Warm weather and all the fish are here, whether you fish inshore or offshore.
The next three months will see Flinders Island fishing at it’s best.
Inshore good catches of gummies and flathead are being reported from both sides of the island with larger school sharks being taken on the east coast.
Snapper are in reasonable numbers off Kangaroo Island although no reports of any very large fish caught yet.
King George whiting are around with some large fish among them, but perhaps not in the same numbers as last year.
Yellowtail kingfish have visited the Lady Barron wharf at intervals and are now in with the schools of Australian salmon off Babel and Gull islands.
Offshore, the albacore moved south in January and striped tuna are in around in large numbers just inside the shelf feeding on krill.
Also feeding on the krill are schools of redbait. Redbait are the prime source of food for the yellowfin tuna.
While sightings and catches of striped marlin are variable here from year to year at this stage all looks good for the February, March and April game-fish run.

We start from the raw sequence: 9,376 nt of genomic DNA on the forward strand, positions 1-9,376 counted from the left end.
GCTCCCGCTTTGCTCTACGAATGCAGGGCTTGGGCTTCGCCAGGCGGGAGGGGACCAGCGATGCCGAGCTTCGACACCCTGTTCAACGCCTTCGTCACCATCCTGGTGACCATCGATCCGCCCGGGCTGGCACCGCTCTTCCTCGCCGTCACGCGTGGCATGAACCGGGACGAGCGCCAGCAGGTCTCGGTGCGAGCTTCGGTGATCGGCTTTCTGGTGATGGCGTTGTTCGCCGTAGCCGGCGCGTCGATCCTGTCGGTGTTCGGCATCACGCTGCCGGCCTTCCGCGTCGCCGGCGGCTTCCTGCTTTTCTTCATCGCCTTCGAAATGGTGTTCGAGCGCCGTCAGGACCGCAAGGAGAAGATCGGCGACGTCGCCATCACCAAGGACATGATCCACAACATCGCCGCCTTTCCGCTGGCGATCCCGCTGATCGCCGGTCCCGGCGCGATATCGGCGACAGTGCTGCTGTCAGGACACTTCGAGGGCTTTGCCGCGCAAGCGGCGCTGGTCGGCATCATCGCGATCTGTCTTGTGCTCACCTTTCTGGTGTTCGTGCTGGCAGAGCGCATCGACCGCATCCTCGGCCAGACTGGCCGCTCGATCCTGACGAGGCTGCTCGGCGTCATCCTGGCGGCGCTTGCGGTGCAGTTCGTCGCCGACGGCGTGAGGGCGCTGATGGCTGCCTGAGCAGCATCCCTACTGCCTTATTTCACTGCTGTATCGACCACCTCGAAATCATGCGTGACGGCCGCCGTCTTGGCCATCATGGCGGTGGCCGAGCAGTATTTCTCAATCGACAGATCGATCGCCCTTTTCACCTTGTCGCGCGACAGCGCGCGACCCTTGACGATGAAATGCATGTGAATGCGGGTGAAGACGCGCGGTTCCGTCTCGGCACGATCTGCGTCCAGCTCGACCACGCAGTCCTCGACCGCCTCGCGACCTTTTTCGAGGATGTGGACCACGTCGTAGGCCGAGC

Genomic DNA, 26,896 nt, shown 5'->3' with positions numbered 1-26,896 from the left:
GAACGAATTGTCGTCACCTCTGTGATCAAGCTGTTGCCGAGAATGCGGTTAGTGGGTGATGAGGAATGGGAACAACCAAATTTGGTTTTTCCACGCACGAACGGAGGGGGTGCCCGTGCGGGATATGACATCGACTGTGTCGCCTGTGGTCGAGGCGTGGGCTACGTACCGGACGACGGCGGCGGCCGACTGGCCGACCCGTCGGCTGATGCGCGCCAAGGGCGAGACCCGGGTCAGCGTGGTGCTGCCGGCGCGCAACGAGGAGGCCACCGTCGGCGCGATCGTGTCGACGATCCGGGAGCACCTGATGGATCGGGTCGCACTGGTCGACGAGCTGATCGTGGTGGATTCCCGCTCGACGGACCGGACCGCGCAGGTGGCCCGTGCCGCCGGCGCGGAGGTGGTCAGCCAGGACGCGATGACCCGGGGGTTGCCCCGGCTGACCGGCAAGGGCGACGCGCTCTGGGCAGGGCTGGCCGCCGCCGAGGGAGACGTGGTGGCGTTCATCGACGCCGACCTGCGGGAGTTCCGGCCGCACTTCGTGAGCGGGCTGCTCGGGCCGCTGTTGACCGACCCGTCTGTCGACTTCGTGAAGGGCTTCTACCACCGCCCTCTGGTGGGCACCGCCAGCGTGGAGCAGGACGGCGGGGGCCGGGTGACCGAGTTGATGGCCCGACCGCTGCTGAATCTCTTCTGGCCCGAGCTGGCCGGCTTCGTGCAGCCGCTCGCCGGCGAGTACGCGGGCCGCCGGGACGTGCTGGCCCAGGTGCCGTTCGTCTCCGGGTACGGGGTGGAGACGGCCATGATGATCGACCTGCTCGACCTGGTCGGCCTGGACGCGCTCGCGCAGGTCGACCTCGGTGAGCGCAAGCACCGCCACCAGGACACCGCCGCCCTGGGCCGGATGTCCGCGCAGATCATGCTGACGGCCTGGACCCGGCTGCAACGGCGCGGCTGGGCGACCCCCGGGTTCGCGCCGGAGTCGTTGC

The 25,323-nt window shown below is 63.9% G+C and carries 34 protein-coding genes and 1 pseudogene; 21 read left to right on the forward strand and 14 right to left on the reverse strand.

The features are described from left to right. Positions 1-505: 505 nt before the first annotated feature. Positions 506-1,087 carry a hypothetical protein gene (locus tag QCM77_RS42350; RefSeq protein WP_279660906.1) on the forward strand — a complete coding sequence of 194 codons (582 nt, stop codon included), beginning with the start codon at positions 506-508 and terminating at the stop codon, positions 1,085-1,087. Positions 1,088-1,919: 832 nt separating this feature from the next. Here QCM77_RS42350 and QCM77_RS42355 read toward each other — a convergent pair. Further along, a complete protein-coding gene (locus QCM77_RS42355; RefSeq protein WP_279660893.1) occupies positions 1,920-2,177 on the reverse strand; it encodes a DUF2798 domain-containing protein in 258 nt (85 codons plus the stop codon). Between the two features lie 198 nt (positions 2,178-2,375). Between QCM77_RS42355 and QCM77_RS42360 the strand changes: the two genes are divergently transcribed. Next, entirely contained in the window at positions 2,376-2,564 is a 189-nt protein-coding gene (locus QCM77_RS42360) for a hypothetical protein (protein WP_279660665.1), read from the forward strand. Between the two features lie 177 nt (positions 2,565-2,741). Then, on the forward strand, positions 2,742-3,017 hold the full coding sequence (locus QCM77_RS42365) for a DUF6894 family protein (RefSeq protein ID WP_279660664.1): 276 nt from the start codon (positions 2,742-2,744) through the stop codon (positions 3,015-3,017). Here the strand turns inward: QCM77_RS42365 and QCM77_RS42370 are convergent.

Emails have been full of the news of the mako closure and the activities of various groups representing anglers in their efforts to change this hasty action.
The mako is an important recreational fish. I believe they are in reasonable numbers off our coast, and whatever the outcome, we hope that good science and a sensible outcome are the final result, rather than a hasty total ban based on figures from overseas.
One of the joys of a day at sea are unexpected visitors.
In the last couple of months we have had two leopard seals, which are normally an Antarctic resident come ashore on beaches. One has been on Goose Island and one at the Dock’s at the north end of Flinders Island.
I understand much of a leopard seal’s diet is penguins: perhaps they find our Flinders Island one’s tasty.Reads: 650